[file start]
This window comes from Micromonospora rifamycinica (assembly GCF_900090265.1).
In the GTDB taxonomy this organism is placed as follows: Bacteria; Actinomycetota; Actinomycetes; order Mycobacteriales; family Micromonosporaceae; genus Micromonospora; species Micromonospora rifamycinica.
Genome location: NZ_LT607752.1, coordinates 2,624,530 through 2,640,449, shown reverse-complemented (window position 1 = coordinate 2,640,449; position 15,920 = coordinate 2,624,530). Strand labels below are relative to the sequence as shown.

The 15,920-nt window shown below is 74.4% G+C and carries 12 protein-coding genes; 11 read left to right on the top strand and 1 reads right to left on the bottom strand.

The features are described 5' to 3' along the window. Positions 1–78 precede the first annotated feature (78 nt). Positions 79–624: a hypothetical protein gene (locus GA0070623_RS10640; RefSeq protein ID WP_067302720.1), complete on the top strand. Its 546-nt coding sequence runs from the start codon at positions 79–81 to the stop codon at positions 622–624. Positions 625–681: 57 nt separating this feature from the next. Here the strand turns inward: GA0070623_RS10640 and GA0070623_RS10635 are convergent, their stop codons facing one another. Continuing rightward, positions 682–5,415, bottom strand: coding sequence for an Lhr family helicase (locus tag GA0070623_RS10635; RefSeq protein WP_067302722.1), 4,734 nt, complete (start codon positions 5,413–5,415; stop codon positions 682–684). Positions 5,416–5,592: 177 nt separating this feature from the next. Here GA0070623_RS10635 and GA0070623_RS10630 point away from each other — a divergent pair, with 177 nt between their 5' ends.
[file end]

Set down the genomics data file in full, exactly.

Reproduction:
This window comes from Micromonospora rifamycinica (assembly GCF_900090265.1).
In the GTDB taxonomy this organism is placed as follows: Bacteria; Actinomycetota; Actinomycetes; order Mycobacteriales; family Micromonosporaceae; genus Micromonospora; species Micromonospora rifamycinica.
Genome location: NZ_LT607752.1, coordinates 2,624,530 through 2,640,449, shown reverse-complemented (window position 1 = coordinate 2,640,449; position 15,920 = coordinate 2,624,530). Strand labels below are relative to the sequence as shown.

The 15,920-nt window shown below is 74.4% G+C and carries 12 protein-coding genes; 11 read left to right on the top strand and 1 reads right to left on the bottom strand.

The features are described 5' to 3' along the window. Positions 1–78 precede the first annotated feature (78 nt). Positions 79–624: a hypothetical protein gene (locus GA0070623_RS10640; RefSeq protein ID WP_067302720.1), complete on the top strand. Its 546-nt coding sequence runs from the start codon at positions 79–81 to the stop codon at positions 622–624. Positions 625–681: 57 nt separating this feature from the next. Here the strand turns inward: GA0070623_RS10640 and GA0070623_RS10635 are convergent, their stop codons facing one another. Continuing rightward, positions 682–5,415, bottom strand: coding sequence for an Lhr family helicase (locus tag GA0070623_RS10635; RefSeq protein WP_067302722.1), 4,734 nt, complete (start codon positions 5,413–5,415; stop codon positions 682–684). Positions 5,416–5,592: 177 nt separating this feature from the next. Here GA0070623_RS10635 and GA0070623_RS10630 point away from each other — a divergent pair, with 177 nt between their 5' ends.